The German bishops’ conference has summarised and commented on the replies of German Catholics to the 46 questions of the second Vatican questionnaire on the family, in an 18-page report published on 20 April.
The main criticism, which applies to all parts of the questionnaire, the bishops point out, is that it proceeds from an idealised image of the family which does not adequately relate to the reality of life in German society. Many of those who replied said that idealising marriage and the family not only did not appeal to Catholics in Germany but, on the contrary, put them off sacramental church marriage. That is why many German Catholics would like to see definite steps taken before the October Synod to overcome the gulf between family life as it is really lived and church teaching.
The questionnaire had not found an “appreciative language for relationships which neither corresponded to the Church’s ideals nor were definitely orientated towards marriage and the family”, the report says. The German faithful were not satisfied with the Church’s present teaching concerning remarried divorcees, “mixed” marriages and register office marriages and expect concrete changes from the Church concerning all three. “A pastoral approach which only sees such relationships as sinful and calls for repentance is not helpful as it contradicts the positive experiences which such couples have”, the bishops’ conference report says. German Catholics above all want to see remarried divorcees allowed to receive the Sacraments under certain conditions. “The expectation that the Synod will open new pastoral possibilities is very high indeed”, the bishops say.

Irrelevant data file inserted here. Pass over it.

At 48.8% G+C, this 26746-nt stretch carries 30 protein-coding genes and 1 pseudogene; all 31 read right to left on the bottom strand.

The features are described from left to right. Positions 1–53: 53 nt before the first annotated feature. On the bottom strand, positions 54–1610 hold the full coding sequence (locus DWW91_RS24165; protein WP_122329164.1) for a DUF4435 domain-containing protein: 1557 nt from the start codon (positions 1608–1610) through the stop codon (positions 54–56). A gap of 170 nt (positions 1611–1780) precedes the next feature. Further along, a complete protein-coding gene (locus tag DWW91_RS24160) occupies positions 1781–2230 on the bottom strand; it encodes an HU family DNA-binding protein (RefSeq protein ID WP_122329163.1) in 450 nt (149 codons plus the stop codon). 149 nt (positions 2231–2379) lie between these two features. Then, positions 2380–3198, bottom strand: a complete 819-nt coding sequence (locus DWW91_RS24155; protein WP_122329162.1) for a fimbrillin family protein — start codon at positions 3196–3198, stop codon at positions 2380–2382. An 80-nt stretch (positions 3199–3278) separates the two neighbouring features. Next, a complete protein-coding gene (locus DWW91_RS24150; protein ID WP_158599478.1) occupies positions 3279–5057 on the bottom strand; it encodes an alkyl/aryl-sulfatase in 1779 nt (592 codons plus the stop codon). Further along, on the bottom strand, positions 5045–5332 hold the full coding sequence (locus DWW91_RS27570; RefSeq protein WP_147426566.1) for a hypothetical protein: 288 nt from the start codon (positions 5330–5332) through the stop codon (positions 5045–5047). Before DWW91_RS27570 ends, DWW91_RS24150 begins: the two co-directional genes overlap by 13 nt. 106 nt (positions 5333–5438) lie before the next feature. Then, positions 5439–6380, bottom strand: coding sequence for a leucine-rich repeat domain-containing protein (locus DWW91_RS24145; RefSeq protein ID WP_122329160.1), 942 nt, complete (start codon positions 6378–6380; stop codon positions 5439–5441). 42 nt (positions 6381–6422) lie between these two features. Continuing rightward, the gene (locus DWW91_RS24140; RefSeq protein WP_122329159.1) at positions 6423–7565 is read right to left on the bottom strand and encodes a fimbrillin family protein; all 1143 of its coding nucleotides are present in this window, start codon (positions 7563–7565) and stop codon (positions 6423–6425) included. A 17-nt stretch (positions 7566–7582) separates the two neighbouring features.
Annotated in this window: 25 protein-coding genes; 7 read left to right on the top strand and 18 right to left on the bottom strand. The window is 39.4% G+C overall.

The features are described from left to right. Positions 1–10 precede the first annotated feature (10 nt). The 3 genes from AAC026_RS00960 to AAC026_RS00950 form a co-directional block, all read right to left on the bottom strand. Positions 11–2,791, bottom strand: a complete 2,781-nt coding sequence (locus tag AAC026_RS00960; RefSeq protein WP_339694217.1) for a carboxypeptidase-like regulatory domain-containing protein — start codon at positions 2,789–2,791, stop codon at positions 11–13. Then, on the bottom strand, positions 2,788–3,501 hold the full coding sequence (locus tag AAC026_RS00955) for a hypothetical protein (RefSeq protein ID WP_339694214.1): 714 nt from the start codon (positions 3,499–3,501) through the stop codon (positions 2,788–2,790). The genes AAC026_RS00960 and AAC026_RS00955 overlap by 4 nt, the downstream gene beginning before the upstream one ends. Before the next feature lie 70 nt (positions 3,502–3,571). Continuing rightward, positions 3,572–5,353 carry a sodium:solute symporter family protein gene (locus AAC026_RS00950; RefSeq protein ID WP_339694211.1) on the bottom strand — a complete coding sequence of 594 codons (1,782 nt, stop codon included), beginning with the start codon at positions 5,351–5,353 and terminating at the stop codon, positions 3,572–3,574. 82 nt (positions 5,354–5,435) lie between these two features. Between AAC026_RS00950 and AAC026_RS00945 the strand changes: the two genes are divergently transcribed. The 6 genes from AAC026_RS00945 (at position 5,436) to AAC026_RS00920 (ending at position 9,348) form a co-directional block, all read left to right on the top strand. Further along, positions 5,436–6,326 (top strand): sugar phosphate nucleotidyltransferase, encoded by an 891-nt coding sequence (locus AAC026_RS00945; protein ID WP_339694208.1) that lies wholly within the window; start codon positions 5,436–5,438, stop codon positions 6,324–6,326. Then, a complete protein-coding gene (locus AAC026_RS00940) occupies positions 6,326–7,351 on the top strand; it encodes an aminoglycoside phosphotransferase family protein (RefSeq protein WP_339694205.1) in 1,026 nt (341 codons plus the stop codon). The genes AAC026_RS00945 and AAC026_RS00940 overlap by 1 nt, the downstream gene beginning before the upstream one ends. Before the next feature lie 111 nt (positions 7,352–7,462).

The fact that neither the question of homosexual partnerships nor that of the different methods of contraception, both of which had been addressed in the first questionnaire, had been omitted this time had been sharply criticised in the replies.
Those responsible in the Vatican for the coming Synod would be “well-advised to get down to a really committed, sound and communicative preparation” as the pressure of expectations had increased considerably, Bishop Heiner Koch of Dresden, who is responsible for family affairs in the German bishops’ conference and who will be accompanying Cardinal Reinhard Marx to the Synod, underlined.